Bahrain academic to appeal against prison term

Electrical engineering professor Khalil Al-Halwachi jailed for 10 years on 'fabricated' weapons charges

四月 25, 2017
Fishing beach in Bahrain

A Bahraini scholar allegedly jailed in connection with the Arab Spring protests is to appeal his 10-year prison term.

Khalil Al-Halwachi was sentenced in March for possessing a Kalashnikov after more than two and a half years of detention and about 20 trial postponements since his arrest in September 2014.

The former electrical engineering professor, who was a founding member of a political group dissolved by the Arab island state in 2012, denies the charges, stating that the machine gun was planted by Bahraini security officials.

The 59-year-old Imperial College London graduate, who has Swedish residency, claims he has been targeted for his peaceful political activism around the time of the Arab Spring uprisings in 2011. He claims he was tortured while he was held in custody in 2011 over his political links to Amal leader Sheikh Al Mahfoodh.

According to Scholars at Risk, a US-based charity that supports academics facing political oppression, Professor Al-Halwachi will appeal his conviction and sentencing on 11 May.

It says that Professor Al-Halwachi has been taken to Jau Prison since his conviction, where he has not been able to see a medical specialist nor gain access to medication despite experiencing several medical issues, including a stroke he reportedly suffered in September 2016.

In addition to reports of inappropriate access to medical care, SAR understands that Professor Al-Halwachi was momentarily held in solitary confinement and has otherwise reported overcrowding, unsanitary conditions and the deprivation of clothing suitable for the prison’s low temperatures.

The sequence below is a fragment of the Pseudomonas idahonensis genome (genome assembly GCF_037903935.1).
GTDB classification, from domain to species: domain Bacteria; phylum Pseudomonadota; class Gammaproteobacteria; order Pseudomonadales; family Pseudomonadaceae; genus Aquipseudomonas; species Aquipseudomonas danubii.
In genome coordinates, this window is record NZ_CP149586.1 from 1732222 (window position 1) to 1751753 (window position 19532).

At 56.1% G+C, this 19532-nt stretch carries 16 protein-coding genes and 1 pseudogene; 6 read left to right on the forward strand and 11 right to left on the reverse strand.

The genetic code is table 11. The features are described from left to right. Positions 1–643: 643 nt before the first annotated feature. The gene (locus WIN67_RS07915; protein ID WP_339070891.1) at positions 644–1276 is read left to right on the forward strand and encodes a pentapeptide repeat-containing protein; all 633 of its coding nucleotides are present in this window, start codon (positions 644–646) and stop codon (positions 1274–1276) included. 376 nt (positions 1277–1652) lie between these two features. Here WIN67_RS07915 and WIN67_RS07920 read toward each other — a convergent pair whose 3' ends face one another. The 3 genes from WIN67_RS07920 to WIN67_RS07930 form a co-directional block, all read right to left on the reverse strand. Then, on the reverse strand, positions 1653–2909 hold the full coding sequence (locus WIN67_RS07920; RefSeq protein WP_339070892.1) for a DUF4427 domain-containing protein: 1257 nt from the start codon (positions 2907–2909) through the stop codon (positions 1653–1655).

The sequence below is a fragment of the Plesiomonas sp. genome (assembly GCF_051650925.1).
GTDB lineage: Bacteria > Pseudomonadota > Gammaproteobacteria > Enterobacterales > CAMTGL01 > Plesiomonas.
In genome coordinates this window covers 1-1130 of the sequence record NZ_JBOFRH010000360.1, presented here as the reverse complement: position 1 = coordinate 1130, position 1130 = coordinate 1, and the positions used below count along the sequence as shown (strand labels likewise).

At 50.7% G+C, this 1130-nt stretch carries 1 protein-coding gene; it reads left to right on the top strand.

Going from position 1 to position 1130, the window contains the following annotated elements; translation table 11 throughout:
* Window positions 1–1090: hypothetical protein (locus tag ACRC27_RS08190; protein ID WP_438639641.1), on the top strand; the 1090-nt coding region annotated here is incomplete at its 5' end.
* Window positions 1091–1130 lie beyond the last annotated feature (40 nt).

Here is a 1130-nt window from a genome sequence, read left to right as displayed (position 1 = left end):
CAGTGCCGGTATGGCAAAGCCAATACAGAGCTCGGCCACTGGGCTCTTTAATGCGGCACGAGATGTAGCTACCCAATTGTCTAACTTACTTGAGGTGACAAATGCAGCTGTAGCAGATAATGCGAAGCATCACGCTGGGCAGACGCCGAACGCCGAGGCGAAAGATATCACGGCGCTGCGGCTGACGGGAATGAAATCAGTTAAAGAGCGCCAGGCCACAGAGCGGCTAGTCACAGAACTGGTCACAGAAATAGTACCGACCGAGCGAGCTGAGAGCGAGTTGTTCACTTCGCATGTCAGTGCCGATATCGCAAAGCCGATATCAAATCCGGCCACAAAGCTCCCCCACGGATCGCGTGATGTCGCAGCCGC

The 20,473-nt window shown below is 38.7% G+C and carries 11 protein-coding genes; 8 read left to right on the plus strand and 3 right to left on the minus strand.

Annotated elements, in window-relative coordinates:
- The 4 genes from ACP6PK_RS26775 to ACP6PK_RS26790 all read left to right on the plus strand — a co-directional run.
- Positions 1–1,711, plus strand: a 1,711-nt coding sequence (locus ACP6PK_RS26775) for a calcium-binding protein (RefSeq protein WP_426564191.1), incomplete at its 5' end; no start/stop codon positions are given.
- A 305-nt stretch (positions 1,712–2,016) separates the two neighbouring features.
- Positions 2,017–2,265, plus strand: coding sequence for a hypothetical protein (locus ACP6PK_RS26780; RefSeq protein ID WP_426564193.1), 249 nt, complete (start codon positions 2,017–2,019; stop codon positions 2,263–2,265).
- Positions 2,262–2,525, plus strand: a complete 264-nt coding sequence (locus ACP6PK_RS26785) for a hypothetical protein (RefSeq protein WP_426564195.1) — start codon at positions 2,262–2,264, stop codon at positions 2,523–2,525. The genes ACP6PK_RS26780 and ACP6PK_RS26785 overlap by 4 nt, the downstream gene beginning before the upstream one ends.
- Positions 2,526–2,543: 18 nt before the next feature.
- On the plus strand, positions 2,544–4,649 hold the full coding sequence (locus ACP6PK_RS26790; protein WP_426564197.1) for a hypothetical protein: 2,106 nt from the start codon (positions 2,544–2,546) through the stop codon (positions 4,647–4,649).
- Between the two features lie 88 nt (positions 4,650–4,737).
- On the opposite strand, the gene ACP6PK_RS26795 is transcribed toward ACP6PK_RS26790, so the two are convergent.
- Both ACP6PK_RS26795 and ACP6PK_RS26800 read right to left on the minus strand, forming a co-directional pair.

The charity is asking for supporters to send letters, emails and faxes to the appropriate authorities calling for Professor Al-Halwachi’s release.

Additional charges of “insulting the judiciary” – allegedly imposed after Professor Al-Halwachi questioned his treatment by Bahraini legal officials – should also be dropped, it says, stating that they stem from his peaceful exercise of the rights to freedom of expression and freedom of association.

Meanwhile, his appeal must proceed in a manner consistent with Bahrain’s obligations under international law, in particular internationally recognised standards of due process, while his well-being in prison must be ensured, including his humane treatment and access to medical care, legal counsel, and family, it adds.

jack.grove@timeshighereducation.com

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